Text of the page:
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Campfires & Glacier Lake Swims

Welcome to the Argentine Lake District, and its wonderful capital of San Carlos de Bariloche. Or rather, Partyloche, as we liked to call it.

I spent two eventful weeks in the area, road-tripping with friends, hiking to waterfalls, and sampling all the local specialties, from craft beers at the lakeside Patagonia brewery, to chocolate ice-cream waffles at the legendary Rapa Nui. The stories are endless from my time spent in and around Partyloche. The nickname came from the many memorable and unexpected nights we had, from St. Patrick's Day (in Argentina of all places) to an illegal rave at nearby town El Bolsón. But rather than focusing on that, this story is about catching a break, and detoxing with some crisp mountain air and fresh glacier lake swims.

The essence of two weeks in Bariloche.

Three others joined me for a four-day hike in the Nahuel Huapi national park. I’d met Kaitlyn, from Canada, at a bar in town crowded with people reveling to the sound of bagpipes and Irish dancing. Jack, from England, I’d met at a rowdy game of Touch the Cup around a tiny wooden table in a local hostel. And Dutch Emily I’d met two weeks earlier on a cargo boat in the middle of nowhere. The four of us were keen to get away for several days in the wilderness. Equipped with two tents, sleeping bags, food, and (only) one bottle of red wine, we set off on a sunny late summer day from Villa Catedral.

The first day was a breezy hike up to the rock-climbing haven of Refugio Frey.

In the evening sun, the glacial waters were always too appealing to resist.

Over the four days, the trails alternated between dense green forested valleys and dry martian rock faces with no signs of life, and everything in between. We conquered two high passes, from where we were greeted with sweeping views of the lake district, complete with snow-capped volcanoes in the distance. In true Andean style, the days were hot and sunny, while the nights were cold and windy. We saw more condors gliding over our heads than we met other hikers on the trails.

On the first and third nights, we camped out next to lagoon-side refuges. The waters were frigid, coming straight from glaciers high up in the mountains, but the feeling of diving in after a long sweaty day of hiking was unmatched.

Sunrise on our tent and rock shelter after the first night.

Kaitlyn in the Frey valley.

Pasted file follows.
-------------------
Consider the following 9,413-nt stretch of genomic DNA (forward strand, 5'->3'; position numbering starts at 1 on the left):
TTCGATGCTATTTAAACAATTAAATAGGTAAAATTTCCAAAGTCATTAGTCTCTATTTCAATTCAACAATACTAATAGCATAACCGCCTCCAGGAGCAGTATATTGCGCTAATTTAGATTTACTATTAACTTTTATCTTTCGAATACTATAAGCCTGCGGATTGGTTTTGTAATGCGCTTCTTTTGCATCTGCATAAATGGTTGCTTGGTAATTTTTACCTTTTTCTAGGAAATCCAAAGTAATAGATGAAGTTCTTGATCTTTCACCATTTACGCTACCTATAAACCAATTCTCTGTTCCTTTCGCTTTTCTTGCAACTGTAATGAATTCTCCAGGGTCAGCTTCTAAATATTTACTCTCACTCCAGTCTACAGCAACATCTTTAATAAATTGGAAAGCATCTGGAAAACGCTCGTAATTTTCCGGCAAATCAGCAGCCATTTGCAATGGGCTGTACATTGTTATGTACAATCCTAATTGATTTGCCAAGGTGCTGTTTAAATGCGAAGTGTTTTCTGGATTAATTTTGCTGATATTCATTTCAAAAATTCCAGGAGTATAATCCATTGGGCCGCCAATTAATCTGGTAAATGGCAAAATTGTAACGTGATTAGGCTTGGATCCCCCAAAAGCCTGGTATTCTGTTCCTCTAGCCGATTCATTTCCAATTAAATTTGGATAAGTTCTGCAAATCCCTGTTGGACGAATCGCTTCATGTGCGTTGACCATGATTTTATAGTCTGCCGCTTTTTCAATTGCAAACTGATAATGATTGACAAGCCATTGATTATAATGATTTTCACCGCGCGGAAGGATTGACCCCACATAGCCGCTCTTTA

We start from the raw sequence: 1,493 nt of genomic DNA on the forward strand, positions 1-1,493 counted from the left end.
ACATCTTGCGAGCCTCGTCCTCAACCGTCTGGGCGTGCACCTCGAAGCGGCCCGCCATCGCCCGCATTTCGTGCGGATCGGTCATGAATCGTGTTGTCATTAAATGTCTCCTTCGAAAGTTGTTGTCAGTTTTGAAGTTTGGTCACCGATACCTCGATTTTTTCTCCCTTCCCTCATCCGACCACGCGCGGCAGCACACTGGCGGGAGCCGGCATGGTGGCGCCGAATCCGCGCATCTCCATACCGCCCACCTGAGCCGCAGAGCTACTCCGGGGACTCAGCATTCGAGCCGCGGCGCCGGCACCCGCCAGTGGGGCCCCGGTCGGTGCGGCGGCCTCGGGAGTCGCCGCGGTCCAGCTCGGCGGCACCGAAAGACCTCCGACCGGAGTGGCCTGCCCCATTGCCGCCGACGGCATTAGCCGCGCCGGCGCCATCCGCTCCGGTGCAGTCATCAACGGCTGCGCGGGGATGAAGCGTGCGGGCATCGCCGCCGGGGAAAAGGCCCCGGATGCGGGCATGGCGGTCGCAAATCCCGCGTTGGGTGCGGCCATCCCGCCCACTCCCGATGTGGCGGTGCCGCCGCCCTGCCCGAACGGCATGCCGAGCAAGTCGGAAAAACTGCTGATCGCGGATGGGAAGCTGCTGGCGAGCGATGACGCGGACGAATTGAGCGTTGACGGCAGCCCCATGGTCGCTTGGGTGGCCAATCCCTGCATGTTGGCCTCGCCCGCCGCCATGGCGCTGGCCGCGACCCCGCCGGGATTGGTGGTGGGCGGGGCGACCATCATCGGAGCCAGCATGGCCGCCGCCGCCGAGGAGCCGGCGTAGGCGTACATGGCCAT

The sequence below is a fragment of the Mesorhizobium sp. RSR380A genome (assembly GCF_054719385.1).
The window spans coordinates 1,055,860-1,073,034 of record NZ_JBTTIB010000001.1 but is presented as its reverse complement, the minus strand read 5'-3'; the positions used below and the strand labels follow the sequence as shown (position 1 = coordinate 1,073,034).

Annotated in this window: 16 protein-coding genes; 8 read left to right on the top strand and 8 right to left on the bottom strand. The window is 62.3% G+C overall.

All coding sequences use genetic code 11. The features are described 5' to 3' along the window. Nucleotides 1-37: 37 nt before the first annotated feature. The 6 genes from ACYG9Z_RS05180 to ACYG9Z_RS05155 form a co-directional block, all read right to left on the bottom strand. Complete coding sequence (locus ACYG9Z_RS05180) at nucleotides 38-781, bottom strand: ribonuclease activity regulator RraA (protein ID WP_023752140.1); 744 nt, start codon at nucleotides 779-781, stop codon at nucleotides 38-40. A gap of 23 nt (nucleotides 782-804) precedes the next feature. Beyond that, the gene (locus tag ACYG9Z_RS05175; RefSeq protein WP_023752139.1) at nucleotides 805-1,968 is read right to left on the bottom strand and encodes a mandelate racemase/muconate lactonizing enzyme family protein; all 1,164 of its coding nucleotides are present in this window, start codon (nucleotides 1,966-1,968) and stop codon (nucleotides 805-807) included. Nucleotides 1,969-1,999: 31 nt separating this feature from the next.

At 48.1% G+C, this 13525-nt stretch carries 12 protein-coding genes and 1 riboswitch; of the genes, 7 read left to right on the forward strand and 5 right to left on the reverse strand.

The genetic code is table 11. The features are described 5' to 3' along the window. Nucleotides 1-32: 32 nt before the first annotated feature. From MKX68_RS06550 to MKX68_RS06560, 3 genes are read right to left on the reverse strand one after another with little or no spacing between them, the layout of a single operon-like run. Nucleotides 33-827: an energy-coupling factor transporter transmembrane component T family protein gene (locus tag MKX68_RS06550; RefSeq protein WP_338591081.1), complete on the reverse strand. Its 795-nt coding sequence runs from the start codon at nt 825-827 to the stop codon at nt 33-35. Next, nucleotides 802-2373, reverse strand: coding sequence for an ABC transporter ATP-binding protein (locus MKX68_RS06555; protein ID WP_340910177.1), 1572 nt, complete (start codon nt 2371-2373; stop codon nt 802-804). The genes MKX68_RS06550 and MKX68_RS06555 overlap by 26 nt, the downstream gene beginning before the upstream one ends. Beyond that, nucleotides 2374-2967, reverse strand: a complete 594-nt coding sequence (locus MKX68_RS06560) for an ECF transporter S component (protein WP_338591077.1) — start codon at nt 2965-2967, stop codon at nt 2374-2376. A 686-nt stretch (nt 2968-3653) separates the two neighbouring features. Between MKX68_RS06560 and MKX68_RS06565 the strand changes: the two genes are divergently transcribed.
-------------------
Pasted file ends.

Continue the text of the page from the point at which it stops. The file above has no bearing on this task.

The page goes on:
After learning that a high mountain pass we wanted to take was shut, we changed our plan on the second day and decided to overnight in a quiet valley with nobody around. It was a beautiful forested spot, with a stream to get drinking water, which we followed to a waterfall where we had our daily swim in the rock pools. Even though it was only late March, the valley was already bathed in warm autumnal colors. With no one for miles around us, no lights or sounds, just a campfire and the stars above, there could be no better place to relax and enjoy nature.

Our camping spot for the second night.

Our reward after another sweaty and dusty day.

Jack at the pools, and in front of our campfire.

In sharp contrast with the surrounding valleys which were entirely green, the plants at our second camping spot were colored in vivid oranges and reds.

Distant views of Refugio Jakob, our destination on the third day of hiking. It was a steep descent along the loose rock mountain-face to the lagoon.

Our giant bath for the third day of the hike. Another idyllic camping spot.

Golden hour on Laguna Jakob.

On the final day, we followed a long forested river valley down from Refugio Jakob and out of the park, to a road where we were able to catch a ride back to Bariloche. That evening we celebrated in classic Argentinian style, with a half-kilo Ojo de Bife cut of steak each, and bottles of local Malbec wine at the amazing Alto el Fuego restaurant. We cheered to an epic adventure in the mountains.

One thing led to another, and a few hours later we were dancing at a crowded techno bar, beers in hand. One thing was clear: Partyloche was still alive and pumping. Good thing we had detoxed.


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